Indian government proposes to launch a new initiative in order to curb the spread of HIV infection. The new scheme aims to deliver male and female contraceptives at the household level which will also help in population stabilization efforts.
Speaking at the High Level Meeting of the UN General Assembly on HIV and AIDS in New York on Wednesday, Azad said: "This scheme of door to door distribution, through Eight hundred thousand Accredited Social Health Activists (ASHAs), will initially be implemented in 233 districts of 17 provinces, covering an approximate population of 200 million and will be scaled-up to cover the entire country soon."
"This will help us in prevention of spread of HIV infection and in our population stabilization efforts," he added.
He also called upon the international community to dismantle trade and intellectual property right barriers and improve the availability of accessible, affordable and quality drugs for the needy and the poor.
Stating that the rate of new HIV infections has declined by over 50 percent annually in India, Azad highlighted the active role of pharmaceutical companies in the country in providing high quality affordable generic drugs all over the world and noted that these drugs are not cheap in quality.
"I would also like to take this opportunity to make it abundantly clear that these generic drugs are not cheap in terms of quality. It is important that considerations of commerce and profitability are not used to erect artificial barriers between life and death," he said.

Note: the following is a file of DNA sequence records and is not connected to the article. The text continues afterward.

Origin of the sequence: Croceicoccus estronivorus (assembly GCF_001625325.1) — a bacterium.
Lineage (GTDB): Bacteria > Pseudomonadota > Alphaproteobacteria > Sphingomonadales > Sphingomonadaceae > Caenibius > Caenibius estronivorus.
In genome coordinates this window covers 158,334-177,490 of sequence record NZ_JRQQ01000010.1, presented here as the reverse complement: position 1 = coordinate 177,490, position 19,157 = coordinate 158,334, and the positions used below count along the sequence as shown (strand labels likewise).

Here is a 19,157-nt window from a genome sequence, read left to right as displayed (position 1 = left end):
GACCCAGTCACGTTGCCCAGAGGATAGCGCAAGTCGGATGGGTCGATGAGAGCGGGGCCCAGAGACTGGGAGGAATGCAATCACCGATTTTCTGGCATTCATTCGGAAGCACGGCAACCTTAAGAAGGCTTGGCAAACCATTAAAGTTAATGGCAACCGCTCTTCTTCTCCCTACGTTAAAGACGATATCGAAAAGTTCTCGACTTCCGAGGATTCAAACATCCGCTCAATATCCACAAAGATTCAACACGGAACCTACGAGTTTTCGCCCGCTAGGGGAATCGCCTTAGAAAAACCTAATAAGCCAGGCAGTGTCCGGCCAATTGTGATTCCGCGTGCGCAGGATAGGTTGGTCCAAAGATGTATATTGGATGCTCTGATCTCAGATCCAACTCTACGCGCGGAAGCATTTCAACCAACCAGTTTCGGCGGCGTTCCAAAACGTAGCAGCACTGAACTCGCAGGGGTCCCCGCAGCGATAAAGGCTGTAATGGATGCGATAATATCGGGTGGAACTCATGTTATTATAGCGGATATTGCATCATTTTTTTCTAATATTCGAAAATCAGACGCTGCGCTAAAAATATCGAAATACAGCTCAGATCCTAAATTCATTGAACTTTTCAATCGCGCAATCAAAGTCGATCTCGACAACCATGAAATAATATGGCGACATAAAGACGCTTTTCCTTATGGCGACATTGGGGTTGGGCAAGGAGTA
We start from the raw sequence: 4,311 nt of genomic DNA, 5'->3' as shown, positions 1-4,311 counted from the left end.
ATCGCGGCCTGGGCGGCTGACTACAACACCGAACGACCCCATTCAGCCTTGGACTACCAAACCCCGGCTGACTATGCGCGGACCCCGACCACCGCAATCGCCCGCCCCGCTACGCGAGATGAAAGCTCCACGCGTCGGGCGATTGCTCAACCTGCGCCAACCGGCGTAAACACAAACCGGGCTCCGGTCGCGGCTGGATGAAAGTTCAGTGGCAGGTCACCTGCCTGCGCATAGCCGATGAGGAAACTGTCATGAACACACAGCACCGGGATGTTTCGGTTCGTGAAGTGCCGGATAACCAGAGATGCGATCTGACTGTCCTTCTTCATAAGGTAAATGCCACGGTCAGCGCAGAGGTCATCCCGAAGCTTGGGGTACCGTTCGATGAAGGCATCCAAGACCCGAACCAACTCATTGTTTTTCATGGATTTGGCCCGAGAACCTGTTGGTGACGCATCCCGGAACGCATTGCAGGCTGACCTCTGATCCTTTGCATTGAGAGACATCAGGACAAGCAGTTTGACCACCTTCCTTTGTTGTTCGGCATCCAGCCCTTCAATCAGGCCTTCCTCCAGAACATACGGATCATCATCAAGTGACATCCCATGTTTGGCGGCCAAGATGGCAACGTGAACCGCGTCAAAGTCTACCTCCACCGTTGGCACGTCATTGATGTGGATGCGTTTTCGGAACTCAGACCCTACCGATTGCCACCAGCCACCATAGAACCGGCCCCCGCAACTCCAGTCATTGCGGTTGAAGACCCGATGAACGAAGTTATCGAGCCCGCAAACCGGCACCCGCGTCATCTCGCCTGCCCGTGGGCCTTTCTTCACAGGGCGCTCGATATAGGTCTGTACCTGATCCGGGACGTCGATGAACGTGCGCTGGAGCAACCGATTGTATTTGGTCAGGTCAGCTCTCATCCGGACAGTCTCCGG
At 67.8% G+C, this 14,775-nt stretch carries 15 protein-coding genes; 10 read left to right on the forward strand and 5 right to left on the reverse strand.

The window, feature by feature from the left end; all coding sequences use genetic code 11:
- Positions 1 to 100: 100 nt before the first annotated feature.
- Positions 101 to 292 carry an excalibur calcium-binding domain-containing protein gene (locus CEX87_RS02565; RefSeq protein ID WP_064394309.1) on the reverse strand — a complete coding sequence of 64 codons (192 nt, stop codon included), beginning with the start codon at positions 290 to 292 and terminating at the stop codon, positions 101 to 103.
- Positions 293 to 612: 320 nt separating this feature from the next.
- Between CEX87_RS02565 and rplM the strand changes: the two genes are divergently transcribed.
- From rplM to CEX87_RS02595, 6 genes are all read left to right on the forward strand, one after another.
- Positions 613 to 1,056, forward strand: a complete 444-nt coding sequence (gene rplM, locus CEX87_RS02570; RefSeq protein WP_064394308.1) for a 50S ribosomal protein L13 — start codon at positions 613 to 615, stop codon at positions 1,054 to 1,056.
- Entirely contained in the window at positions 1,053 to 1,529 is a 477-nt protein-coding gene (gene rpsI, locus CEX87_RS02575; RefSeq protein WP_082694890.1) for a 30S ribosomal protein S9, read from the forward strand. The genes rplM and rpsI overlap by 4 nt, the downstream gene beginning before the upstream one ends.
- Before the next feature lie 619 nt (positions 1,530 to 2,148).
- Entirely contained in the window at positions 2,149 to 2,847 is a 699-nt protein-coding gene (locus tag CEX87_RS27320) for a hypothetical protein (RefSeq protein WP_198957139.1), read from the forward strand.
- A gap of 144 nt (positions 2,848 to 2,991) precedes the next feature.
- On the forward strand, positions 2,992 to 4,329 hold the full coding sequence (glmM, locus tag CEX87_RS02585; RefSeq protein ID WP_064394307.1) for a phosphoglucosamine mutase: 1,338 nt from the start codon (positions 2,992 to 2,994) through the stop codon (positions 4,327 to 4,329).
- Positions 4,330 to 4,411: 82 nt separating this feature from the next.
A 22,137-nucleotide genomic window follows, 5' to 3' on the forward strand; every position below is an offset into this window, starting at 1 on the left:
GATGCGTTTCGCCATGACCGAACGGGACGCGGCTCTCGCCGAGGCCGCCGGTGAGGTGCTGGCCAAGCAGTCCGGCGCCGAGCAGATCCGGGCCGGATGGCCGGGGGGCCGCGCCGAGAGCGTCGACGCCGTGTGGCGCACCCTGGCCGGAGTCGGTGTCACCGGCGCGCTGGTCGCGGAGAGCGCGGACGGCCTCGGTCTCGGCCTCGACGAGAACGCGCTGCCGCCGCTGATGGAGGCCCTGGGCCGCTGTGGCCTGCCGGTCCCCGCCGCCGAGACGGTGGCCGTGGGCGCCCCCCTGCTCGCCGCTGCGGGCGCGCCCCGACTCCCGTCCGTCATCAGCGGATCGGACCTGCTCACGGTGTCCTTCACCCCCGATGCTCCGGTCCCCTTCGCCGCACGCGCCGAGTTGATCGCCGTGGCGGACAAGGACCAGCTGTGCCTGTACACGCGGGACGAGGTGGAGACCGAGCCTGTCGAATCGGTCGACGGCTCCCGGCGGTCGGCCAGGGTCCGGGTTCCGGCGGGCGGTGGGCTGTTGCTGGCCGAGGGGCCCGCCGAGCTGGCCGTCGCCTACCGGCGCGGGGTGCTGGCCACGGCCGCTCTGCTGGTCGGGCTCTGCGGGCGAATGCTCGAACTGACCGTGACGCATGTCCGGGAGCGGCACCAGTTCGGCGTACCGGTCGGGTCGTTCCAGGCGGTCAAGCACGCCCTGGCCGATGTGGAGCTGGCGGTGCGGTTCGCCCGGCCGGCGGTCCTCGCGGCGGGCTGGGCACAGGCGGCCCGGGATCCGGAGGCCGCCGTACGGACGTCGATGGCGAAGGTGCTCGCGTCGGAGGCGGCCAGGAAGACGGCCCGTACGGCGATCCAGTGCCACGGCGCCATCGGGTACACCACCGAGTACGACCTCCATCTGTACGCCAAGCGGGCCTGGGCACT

"I would also like to urge the international community to work together for removing barriers in the form of Intellectual Property Rights or other means.
We must ensure, that all flexibilities in TRIPS must be used for better availability of affordable medicines. Therefore, we need proactive and collective action from the international community to dismantle these barriers and improve the availability of accessible, affordable and quality drugs for the needy and impoverished," he added.
He noted that India has been able to contain the epidemic with a prevalence of just 0.31 per cent.
"We have been able to contain the epidemic with a prevalence of just 0.31 per cent. We have also brought about a decline of 50 per cent in new infections annually. Over the last decade, there is evidence of stabilization of the epidemic with define success in reversal in some parts of the country," he said.
He further said India's focus has been on high risk groups, expanding services and improving access to Anti Retroviral Therapy.